What The Loss of Wide Receiver Noah Brown Means for the Ohio State Offense

By Eric Seger on August 27, 2015 at 9:00 am
What the loss of Noah Brown means for the Ohio State offense.

For what seems like eons, Ohio State's coaches and players have been praising the improvement and development of sophomore wide receiver Noah Brown.

Brown dropped 25 pounds since arriving in Columbus as part of Urban Meyer's 2014 class, getting some time during Ohio State's national championship season at everything from H-back to wide receiver.

He only caught one pass for nine yards in 2014, but even though he was set to be a starting wide receiver for the Buckeyes in the opener at Virginia Tech, Brown's college career is now on hold after he suffered a major left leg injury during Wednesday's practice.

The loss of Brown stretches an already thin wide receiver unit for the game against the Hokies even more, as H-backs Jalin Marshall and Dontre Wilson in addition to wide receiver Corey Smith are suspended.

So where do the Buckeyes go from here? Well, they have options, albeit young and inexperienced ones.

Braxton Miller is the lone senior at the position available Week 1, but his move from quarterback was thought to have him placed as more of an H-back within the offense.

Redshirt junior Michael Thomas is still very much present and available, which will help whoever the starting quarterback is out tremendously. Thomas' size and speed is a rare combination, as he proved down the stretch in the title run last season, being able to take a slant pass to the end zone. Thomas, however, is likely to be matched up opposite of Virginia Tech's Kendall Fuller, a second team All-American cornerback in 2014. He good.

Outside of those two, left are Terry McLaurin, James Clark, Johnnie Dixon, Parris Campbell and Alex Stump and K.J. Hill. That list houses two true freshmen, three redshirt freshmen and a redshirt sophomore. Youth, youth and more youth.

Brown worked his way up as a freshman.

Yes, Brown is just a sophomore himself, but Clark and Dixon have battled injuries in their brief time at Ohio State and Campbell is barely 18 years old. Stump and especially Hill are highly touted recruits, but have only been on campus since June.

Brown's size (he's listed at 6-foot-2, 222 pounds) is a big reason he was pencilled in as a starter coming out of training camp. The loss of stud blocker Evan Spencer is a void that needed to be filled from the title team, and Brown was believed to be the guy who could do it.

That void now remains empty.

It could be filled by another true freshman, Torrance Gibson, who until recently had his heart set on playing quarterback. He also has missed some time with an injury to his right ankle that required him to wear a boot, though Ohio State said it isn't serious (Gibson was without the boot after Tuesday's practice).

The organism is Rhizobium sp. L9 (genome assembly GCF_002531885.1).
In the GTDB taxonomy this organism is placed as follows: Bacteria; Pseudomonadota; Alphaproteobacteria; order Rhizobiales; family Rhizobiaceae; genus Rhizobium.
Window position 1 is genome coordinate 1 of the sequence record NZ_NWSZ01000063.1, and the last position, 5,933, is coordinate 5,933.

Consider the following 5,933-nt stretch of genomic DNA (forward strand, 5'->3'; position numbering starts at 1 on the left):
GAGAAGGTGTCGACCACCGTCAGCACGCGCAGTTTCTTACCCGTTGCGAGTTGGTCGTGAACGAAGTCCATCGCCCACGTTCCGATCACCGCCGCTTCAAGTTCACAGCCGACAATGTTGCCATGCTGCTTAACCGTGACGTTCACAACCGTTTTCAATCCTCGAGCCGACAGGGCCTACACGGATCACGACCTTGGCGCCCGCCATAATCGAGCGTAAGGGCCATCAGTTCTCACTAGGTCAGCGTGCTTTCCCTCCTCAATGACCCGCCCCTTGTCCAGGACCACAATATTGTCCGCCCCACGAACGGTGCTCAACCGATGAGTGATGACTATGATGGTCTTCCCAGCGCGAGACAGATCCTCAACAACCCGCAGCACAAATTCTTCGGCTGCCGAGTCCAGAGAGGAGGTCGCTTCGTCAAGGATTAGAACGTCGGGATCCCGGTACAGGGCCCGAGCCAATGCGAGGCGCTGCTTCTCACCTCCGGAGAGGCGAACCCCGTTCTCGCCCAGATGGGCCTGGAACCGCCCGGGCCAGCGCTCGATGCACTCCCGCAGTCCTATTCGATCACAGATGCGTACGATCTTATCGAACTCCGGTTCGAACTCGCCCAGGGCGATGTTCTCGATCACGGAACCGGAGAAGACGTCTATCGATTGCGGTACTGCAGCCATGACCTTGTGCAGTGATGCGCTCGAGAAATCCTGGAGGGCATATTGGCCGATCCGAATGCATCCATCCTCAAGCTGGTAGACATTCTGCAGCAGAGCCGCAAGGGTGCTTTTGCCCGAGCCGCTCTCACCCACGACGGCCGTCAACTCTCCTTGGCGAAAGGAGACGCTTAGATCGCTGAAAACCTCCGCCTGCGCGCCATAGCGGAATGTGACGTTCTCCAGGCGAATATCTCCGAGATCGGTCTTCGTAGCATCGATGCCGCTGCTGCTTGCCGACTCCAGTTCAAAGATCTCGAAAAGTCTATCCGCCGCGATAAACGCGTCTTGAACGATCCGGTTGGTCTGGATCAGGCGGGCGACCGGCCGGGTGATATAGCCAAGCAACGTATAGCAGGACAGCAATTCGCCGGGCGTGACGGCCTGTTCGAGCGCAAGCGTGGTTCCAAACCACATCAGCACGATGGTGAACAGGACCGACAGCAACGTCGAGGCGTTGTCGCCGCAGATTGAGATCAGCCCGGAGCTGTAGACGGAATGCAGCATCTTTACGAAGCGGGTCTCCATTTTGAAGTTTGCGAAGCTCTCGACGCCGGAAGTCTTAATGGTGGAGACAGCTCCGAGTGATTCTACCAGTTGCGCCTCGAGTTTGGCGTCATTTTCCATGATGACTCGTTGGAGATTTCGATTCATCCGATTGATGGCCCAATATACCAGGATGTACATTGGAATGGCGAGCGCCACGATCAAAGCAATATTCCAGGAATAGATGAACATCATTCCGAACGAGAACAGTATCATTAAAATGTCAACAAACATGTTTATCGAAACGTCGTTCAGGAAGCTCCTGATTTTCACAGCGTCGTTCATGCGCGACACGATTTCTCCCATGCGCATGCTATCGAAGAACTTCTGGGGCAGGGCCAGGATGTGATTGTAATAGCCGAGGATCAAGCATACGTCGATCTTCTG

The bodies are there to provide depth, but they are inexperienced.

And, come Sept. 7 against Virginia Tech— one of the top defenses in the country and the unit that shut down Ohio State last season — the concern is growing.

If the Hokies and Bud Foster jump to their 46 Bear Cover 0 in a hope to sell out against the Ohio State rushing attack and Ezekiel Elliott like they did in Ohio Stadium a year ago a depleted Buckeye wide receiver corps could struggle.

Without Marshall, Wilson, Smith and Brown — four starting-caliber players — available, the young skill guys on the outside will be tested.

Prior to Brown's injury Wednesday, Meyer had his starting rotation of wide receivers set in stone.

"Mike Thomas, Noah Brown, Parris Campbell, Terry McLaurin, Johnnie Dixon and Torrance is scratching the surface now," Meyer said Saturday. "Curtis (Samuel) is in there, too. He’s up in the top five.”

Playmakers are everywhere for a loaded offense later in the season, so the loss of Brown won't hurt too much once the suspended guys regain their eligibility. For Week 1, though, his absence will hurt.

Then again, this time around against Virginia Tech Ohio State's offensive line is immensely better, Elliott has a pair of healthy wrists and both Cardale Jones and J.T. Barrett are improved by a huge margin.

Elliott and tight end Nick Vannett should figure largely into the passing game, either out of the backfield or in the flat against linebackers. If the Hokies sell out in their Cover 0, Ohio State's quarterback will need to make quick, correct decisions. If he does that, Ohio State should still have success.

There's plenty of gamesmanship and personnel planning both Ohio State and Virginia Tech have to put in place between now and Labor Day Night, but the absence of Brown is a pretty significant peg in the Buckeye offense that was humming at the end of 2014.

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